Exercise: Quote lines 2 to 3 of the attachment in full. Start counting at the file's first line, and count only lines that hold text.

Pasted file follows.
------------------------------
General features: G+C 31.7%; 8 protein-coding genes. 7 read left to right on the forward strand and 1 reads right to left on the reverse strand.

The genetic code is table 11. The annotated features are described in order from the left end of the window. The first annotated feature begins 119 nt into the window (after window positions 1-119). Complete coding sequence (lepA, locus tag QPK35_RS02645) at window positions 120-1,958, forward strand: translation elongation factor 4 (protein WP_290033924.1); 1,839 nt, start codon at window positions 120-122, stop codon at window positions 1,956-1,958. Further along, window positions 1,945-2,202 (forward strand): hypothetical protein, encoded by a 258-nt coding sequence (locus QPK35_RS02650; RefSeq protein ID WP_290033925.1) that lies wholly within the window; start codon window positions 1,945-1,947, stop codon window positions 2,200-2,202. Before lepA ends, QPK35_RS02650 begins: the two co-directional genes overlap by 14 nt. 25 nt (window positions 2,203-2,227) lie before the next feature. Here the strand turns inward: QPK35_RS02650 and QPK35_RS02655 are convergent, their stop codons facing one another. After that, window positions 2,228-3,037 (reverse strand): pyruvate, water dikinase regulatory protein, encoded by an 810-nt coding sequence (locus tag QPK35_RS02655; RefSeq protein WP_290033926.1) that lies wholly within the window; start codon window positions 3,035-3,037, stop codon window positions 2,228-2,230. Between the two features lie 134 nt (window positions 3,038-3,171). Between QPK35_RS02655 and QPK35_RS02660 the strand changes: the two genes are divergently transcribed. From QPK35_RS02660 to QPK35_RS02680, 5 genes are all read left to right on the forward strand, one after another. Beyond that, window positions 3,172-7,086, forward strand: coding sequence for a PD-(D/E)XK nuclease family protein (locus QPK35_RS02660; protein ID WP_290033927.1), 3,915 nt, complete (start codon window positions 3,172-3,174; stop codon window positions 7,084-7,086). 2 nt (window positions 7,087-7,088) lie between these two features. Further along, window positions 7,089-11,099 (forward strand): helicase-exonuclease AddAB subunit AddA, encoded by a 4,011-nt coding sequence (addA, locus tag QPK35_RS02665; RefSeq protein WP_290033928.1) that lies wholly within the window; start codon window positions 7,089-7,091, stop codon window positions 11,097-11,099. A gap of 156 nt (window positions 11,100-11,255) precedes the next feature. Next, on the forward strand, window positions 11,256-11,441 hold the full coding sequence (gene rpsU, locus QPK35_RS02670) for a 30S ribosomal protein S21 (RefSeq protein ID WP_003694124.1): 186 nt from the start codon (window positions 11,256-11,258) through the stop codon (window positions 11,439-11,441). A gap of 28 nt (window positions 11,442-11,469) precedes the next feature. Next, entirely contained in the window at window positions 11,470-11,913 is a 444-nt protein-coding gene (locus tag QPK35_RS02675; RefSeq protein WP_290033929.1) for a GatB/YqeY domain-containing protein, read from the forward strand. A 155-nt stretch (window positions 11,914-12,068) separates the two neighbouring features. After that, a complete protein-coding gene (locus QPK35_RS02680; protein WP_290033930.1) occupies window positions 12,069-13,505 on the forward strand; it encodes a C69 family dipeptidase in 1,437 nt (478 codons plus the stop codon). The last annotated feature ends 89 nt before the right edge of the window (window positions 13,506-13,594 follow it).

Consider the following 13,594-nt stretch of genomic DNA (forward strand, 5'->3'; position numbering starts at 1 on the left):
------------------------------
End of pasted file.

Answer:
The genetic code is table 11. The annotated features are described in order from the left end of the window. The first annotated feature begins 119 nt into the window (after window positions 1-119). Complete coding sequence (lepA, locus tag QPK35_RS02645) at window positions 120-1,958, forward strand: translation elongation factor 4 (protein WP_290033924.1); 1,839 nt, start codon at window positions 120-122, stop codon at window positions 1,956-1,958. Further along, window positions 1,945-2,202 (forward strand): hypothetical protein, encoded by a 258-nt coding sequence (locus QPK35_RS02650; RefSeq protein ID WP_290033925.1) that lies wholly within the window; start codon window positions 1,945-1,947, stop codon window positions 2,200-2,202. Before lepA ends, QPK35_RS02650 begins: the two co-directional genes overlap by 14 nt. 25 nt (window positions 2,203-2,227) lie before the next feature. Here the strand turns inward: QPK35_RS02650 and QPK35_RS02655 are convergent, their stop codons facing one another. After that, window positions 2,228-3,037 (reverse strand): pyruvate, water dikinase regulatory protein, encoded by an 810-nt coding sequence (locus tag QPK35_RS02655; RefSeq protein WP_290033926.1) that lies wholly within the window; start codon window positions 3,035-3,037, stop codon window positions 2,228-2,230. Between the two features lie 134 nt (window positions 3,038-3,171). Between QPK35_RS02655 and QPK35_RS02660 the strand changes: the two genes are divergently transcribed. From QPK35_RS02660 to QPK35_RS02680, 5 genes are all read left to right on the forward strand, one after another. Beyond that, window positions 3,172-7,086, forward strand: coding sequence for a PD-(D/E)XK nuclease family protein (locus QPK35_RS02660; protein ID WP_290033927.1), 3,915 nt, complete (start codon window positions 3,172-3,174; stop codon window positions 7,084-7,086). 2 nt (window positions 7,087-7,088) lie between these two features. Further along, window positions 7,089-11,099 (forward strand): helicase-exonuclease AddAB subunit AddA, encoded by a 4,011-nt coding sequence (addA, locus tag QPK35_RS02665; RefSeq protein WP_290033928.1) that lies wholly within the window; start codon window positions 7,089-7,091, stop codon window positions 11,097-11,099. A gap of 156 nt (window positions 11,100-11,255) precedes the next feature. Next, on the forward strand, window positions 11,256-11,441 hold the full coding sequence (gene rpsU, locus QPK35_RS02670) for a 30S ribosomal protein S21 (RefSeq protein ID WP_003694124.1): 186 nt from the start codon (window positions 11,256-11,258) through the stop codon (window positions 11,439-11,441). A gap of 28 nt (window positions 11,442-11,469) precedes the next feature. Next, entirely contained in the window at window positions 11,470-11,913 is a 444-nt protein-coding gene (locus tag QPK35_RS02675; RefSeq protein WP_290033929.1) for a GatB/YqeY domain-containing protein, read from the forward strand. A 155-nt stretch (window positions 11,914-12,068) separates the two neighbouring features. After that, a complete protein-coding gene (locus QPK35_RS02680; protein WP_290033930.1) occupies window positions 12,069-13,505 on the forward strand; it encodes a C69 family dipeptidase in 1,437 nt (478 codons plus the stop codon). The last annotated feature ends 89 nt before the right edge of the window (window positions 13,506-13,594 follow it).

Consider the following 13,594-nt stretch of genomic DNA (forward strand, 5'->3'; position numbering starts at 1 on the left):